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The Independent Life – Tips for Elderly Folks Living on Their Own

You will be the first to admit that you are getting on in your years, but you’re certainly not ready to go live in a home for the elderly. You may be old, but you are still capable of caring for yourself and living independently. You hate the idea of having someone look after you, so it’s the independent life for you.

Many seniors live with their partners or on their own until very late in life, taking care of themselves and staying safe. In fact, taking care of yourself can be very good for your mental health and can keep you feeling and acting younger. However, if you are going to live alone you will need to take certain precautions to prevent accidents in your home and make sure that you can get help if it is needed.

Here are some tips to keep in mind when you are living on your own:

Reduce Slippery Surfaces

A slippery surface can be very dangerous, especially when you have limited mobility. Put down a non-slip floor mat in your bathtub and install a grab bar so that you can keep your balance when getting in or out of the bath. You can also add a mat by your door, so that when snow or rain gets tracked in your floors won’t get slippery.

Anticipate Potential Falling Hazards

Take a look around your house and spot any potential risks that could cause you to fall, such as an electrical cord across the floor, a bump in the rug, lots of clutter on the floor, etc. You should also make sure that your floors are properly illuminated at night.

Be Friends With your Neighbours

It’s always nice to have someone next door looking out for you. You don’t have to be best friends, but if you are friendly with them they will likely notice if something is amiss. You can also call them over if you need help with anything such as lifting or reaching. It will only take a minute and they will likely be happy to help.

Have an Emergency Medical Alert System

A small personal alarm, such as the ones at, can be a lifesaver in an emergency. If you fall and you are not able to get up to reach the phone, you can simply press a button and receive medical assistance immediately. Not only will this keep you a lot safer, it will also give your family peace of mind because they will know that you will receive help if you ever need it.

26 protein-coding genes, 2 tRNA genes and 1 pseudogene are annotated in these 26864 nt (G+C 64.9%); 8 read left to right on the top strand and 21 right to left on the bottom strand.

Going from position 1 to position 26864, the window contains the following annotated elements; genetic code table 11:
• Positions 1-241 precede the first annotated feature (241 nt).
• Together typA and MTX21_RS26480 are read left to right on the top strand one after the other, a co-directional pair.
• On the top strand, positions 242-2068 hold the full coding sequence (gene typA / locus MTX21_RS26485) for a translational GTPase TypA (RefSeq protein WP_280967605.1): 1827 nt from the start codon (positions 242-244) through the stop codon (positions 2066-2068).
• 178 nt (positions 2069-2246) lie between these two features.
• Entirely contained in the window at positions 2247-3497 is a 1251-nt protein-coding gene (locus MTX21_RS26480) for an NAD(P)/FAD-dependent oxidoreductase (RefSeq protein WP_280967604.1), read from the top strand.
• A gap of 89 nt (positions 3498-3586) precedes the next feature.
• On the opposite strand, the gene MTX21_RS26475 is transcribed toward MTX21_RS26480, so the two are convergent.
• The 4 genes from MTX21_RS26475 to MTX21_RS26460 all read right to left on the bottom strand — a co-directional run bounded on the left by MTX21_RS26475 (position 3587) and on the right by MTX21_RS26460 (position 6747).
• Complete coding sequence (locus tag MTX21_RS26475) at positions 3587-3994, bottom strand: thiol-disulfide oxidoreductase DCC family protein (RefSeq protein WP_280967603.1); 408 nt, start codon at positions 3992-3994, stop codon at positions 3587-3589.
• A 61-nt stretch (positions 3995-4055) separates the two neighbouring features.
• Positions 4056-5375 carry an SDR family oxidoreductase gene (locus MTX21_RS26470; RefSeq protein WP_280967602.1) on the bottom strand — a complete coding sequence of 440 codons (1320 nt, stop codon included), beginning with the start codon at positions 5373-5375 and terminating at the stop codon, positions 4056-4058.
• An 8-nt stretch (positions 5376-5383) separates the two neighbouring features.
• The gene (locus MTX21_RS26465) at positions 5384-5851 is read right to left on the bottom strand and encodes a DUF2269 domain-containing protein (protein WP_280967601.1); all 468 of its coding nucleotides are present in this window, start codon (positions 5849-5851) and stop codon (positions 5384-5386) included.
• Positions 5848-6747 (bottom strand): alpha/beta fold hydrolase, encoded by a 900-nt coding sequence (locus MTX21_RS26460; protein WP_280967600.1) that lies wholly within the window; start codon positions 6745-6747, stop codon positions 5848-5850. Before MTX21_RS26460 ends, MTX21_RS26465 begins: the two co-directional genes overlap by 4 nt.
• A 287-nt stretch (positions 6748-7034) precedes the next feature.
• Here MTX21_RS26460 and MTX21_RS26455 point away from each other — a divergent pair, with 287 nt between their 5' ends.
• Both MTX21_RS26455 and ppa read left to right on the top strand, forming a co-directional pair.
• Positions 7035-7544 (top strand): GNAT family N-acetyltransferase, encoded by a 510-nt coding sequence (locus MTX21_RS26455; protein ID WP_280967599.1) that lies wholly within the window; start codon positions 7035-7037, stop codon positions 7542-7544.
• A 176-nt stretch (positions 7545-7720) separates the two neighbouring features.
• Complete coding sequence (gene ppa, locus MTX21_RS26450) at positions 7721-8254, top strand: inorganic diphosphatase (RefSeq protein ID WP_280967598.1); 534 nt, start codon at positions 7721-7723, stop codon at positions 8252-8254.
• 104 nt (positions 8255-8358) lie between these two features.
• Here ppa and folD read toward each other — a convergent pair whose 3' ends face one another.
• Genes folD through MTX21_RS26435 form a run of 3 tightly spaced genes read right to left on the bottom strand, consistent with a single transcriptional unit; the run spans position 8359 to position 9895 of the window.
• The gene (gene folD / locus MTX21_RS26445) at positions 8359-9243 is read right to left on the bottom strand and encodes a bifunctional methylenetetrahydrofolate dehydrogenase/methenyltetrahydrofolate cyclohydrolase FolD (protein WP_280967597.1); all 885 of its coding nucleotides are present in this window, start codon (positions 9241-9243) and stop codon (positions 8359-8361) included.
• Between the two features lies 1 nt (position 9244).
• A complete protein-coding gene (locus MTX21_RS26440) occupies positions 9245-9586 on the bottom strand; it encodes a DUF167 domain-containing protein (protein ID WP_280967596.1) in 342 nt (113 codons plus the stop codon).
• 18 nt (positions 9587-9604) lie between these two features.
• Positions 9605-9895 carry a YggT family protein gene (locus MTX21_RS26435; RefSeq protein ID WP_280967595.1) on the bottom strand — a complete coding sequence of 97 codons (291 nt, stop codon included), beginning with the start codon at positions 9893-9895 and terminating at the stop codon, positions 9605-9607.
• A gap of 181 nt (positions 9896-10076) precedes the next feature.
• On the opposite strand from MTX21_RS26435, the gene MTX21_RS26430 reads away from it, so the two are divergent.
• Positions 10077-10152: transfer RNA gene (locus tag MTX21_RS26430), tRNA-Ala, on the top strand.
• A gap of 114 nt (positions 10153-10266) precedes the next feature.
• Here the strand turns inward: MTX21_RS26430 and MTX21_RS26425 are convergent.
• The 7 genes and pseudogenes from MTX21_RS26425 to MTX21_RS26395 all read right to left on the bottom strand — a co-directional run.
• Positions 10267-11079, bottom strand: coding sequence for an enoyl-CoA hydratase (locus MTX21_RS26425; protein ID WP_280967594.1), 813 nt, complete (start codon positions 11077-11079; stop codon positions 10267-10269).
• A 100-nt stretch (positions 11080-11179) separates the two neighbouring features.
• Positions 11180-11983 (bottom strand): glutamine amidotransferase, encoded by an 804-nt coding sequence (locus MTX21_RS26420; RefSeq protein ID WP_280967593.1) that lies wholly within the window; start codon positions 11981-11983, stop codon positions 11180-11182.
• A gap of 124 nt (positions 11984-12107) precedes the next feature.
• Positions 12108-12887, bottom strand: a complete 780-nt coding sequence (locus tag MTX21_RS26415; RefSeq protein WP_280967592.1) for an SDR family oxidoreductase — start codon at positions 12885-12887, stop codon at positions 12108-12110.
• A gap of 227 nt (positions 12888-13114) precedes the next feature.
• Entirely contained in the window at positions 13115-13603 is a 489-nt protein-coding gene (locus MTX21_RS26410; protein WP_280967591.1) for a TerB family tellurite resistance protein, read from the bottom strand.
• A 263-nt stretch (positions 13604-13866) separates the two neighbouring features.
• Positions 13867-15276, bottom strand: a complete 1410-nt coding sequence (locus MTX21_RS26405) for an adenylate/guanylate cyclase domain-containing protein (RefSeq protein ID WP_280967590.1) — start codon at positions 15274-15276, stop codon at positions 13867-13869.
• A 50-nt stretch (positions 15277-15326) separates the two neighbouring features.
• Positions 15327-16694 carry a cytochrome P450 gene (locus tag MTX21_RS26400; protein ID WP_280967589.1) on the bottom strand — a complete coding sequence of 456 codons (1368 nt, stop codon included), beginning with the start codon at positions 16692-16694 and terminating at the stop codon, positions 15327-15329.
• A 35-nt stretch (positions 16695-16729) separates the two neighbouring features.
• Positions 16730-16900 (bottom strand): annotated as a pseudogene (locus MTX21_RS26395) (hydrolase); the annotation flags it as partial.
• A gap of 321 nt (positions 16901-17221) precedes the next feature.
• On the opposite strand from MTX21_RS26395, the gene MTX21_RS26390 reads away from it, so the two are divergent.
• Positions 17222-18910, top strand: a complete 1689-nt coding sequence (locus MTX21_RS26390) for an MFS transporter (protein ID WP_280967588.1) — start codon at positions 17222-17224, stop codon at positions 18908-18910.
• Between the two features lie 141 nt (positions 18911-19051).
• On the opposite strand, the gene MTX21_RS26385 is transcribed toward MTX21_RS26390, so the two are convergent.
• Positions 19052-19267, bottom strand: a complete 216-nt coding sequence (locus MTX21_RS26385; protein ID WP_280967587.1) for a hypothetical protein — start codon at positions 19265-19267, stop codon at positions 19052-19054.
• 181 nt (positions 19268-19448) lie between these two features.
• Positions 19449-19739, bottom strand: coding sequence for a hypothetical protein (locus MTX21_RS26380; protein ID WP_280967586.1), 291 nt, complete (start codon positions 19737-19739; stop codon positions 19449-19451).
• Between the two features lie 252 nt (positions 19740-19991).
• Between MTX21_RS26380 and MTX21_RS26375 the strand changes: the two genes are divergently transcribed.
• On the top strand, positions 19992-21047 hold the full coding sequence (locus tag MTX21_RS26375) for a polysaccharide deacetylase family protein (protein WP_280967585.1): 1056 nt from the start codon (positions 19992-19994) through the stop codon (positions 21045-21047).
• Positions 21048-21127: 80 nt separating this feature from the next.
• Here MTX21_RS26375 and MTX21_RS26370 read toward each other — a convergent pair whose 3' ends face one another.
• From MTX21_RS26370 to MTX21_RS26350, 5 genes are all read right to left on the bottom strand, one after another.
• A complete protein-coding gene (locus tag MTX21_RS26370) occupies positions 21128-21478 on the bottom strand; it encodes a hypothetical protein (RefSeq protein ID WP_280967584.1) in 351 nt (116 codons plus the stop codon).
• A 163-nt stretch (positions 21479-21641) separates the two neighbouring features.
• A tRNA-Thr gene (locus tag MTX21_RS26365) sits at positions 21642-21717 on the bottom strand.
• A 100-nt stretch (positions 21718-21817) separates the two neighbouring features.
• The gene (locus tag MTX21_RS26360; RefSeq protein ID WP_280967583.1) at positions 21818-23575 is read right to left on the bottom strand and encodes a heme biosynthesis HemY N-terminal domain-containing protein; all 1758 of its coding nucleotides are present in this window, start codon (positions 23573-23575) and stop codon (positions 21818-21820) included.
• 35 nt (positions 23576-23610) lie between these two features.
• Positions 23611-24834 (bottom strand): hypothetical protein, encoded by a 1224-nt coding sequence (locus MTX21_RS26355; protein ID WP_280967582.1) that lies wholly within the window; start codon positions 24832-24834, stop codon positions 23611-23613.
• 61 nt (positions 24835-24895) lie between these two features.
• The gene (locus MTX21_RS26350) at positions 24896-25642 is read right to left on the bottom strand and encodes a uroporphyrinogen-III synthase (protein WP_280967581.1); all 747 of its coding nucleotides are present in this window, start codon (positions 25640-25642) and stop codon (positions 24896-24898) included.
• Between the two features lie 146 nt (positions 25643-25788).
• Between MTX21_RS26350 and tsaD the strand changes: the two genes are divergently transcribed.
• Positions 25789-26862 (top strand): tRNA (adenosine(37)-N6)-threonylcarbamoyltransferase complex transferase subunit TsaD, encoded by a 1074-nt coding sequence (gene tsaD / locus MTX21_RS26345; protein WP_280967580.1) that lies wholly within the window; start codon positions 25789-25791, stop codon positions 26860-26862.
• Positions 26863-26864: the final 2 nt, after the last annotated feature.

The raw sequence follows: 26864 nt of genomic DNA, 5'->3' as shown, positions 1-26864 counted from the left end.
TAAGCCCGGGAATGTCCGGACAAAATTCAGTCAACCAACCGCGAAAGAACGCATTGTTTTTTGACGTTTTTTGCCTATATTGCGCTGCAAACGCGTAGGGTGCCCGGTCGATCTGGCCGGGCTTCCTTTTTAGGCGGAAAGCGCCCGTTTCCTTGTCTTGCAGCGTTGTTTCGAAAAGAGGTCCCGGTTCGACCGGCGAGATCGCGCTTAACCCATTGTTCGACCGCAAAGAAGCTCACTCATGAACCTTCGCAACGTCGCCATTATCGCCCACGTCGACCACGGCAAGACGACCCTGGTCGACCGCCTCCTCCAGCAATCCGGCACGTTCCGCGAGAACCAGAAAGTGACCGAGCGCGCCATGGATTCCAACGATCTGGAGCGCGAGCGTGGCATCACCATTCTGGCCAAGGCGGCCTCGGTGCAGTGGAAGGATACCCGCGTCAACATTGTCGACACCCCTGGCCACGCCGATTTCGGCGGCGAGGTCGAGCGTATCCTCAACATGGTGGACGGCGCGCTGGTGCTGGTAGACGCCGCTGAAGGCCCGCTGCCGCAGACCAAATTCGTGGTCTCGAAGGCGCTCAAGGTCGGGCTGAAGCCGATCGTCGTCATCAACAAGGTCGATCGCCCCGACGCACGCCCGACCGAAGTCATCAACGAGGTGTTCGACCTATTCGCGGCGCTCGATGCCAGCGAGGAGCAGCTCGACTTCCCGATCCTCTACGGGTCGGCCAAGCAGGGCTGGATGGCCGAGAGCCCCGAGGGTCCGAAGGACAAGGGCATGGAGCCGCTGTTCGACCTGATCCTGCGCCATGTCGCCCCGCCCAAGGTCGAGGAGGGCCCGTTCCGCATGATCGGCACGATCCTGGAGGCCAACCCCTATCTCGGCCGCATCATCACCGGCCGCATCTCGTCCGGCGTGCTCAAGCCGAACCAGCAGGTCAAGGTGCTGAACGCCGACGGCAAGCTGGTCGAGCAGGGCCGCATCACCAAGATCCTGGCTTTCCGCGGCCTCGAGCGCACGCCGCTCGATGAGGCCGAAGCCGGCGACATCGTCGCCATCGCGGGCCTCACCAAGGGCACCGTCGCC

Write Down Your Medical Information

Make a list of your allergies, medication, personal information and any other medical conditions on a piece of paper, which you can keep in your wallet or purse. This is very valuable to have, especially if paramedics are called to your home and you are not able to communicate.

Turn Meals Into Social Events

Eating well, or simply eating at all, is a major concern for elderly people who live on their own. An estimated 15%-50% of seniors suffer from poor nutrition. This is because of a number of reasons, including the dulling of taste buds, forgetting to eat or depression.

One way to make sure that you eat a healthy and balanced meal every day is to turn your meal into a social event. If you have a family member over for a meal, or go to a restaurant, you will be more likely to eat.

Also, if you find it difficult to get out to the supermarket and back to get food, there are options for ordering your groceries online. Ask a younger family member to set this up for you and show you how, so that you will be able to get your food delivered directly to your door.

Get Involved in the Community

The best way to keep your mind and body active and retain your independence is to be involved in your community. Enjoy a hobby, join a club, take a course, go to church, volunteer, visit your community centre and otherwise interact. An active social calendar will help you in many ways, such as improving brain function, fighting off boredom and depression and giving you a very important sense of belonging.

These are just a few tips for elderly folks living alone to keep in mind, so that they can live happily and independently.

About the author

Jason Grant is a freelance writer who focuses on topics such as mental health, community, families and lifestyle. He writes for a number of online and offline publications and he lives with his wife and their two kids. 

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